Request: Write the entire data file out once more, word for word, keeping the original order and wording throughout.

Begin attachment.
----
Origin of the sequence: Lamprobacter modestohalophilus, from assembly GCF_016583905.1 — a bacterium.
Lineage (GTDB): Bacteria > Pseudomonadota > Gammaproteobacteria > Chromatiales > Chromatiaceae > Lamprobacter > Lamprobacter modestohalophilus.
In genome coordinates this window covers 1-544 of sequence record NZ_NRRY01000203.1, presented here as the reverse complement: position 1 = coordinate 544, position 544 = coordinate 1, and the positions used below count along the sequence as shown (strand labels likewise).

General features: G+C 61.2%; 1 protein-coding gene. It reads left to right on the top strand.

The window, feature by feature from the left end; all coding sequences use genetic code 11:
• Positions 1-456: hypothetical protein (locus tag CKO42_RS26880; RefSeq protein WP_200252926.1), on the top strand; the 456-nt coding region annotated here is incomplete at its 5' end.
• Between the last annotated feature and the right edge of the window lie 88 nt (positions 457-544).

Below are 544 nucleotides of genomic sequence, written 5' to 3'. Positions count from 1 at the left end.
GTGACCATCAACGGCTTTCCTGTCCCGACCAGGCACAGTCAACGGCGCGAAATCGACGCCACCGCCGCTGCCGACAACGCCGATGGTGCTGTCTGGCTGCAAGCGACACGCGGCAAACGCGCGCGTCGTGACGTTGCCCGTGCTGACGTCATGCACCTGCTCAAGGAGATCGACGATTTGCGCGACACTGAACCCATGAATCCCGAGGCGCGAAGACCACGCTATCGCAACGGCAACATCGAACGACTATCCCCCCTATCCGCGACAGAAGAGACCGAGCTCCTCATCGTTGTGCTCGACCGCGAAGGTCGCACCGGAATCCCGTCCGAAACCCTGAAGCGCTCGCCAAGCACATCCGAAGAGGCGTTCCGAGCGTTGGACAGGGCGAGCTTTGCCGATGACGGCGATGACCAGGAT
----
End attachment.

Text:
Origin of the sequence: Lamprobacter modestohalophilus, from assembly GCF_016583905.1 — a bacterium.
Lineage (GTDB): Bacteria > Pseudomonadota > Gammaproteobacteria > Chromatiales > Chromatiaceae > Lamprobacter > Lamprobacter modestohalophilus.
In genome coordinates this window covers 1-544 of sequence record NZ_NRRY01000203.1, presented here as the reverse complement: position 1 = coordinate 544, position 544 = coordinate 1, and the positions used below count along the sequence as shown (strand labels likewise).

General features: G+C 61.2%; 1 protein-coding gene. It reads left to right on the top strand.

The window, feature by feature from the left end; all coding sequences use genetic code 11:
• Positions 1-456: hypothetical protein (locus tag CKO42_RS26880; RefSeq protein WP_200252926.1), on the top strand; the 456-nt coding region annotated here is incomplete at its 5' end.
• Between the last annotated feature and the right edge of the window lie 88 nt (positions 457-544).

Below are 544 nucleotides of genomic sequence, written 5' to 3'. Positions count from 1 at the left end.
GTGACCATCAACGGCTTTCCTGTCCCGACCAGGCACAGTCAACGGCGCGAAATCGACGCCACCGCCGCTGCCGACAACGCCGATGGTGCTGTCTGGCTGCAAGCGACACGCGGCAAACGCGCGCGTCGTGACGTTGCCCGTGCTGACGTCATGCACCTGCTCAAGGAGATCGACGATTTGCGCGACACTGAACCCATGAATCCCGAGGCGCGAAGACCACGCTATCGCAACGGCAACATCGAACGACTATCCCCCCTATCCGCGACAGAAGAGACCGAGCTCCTCATCGTTGTGCTCGACCGCGAAGGTCGCACCGGAATCCCGTCCGAAACCCTGAAGCGCTCGCCAAGCACATCCGAAGAGGCGTTCCGAGCGTTGGACAGGGCGAGCTTTGCCGATGACGGCGATGACCAGGAT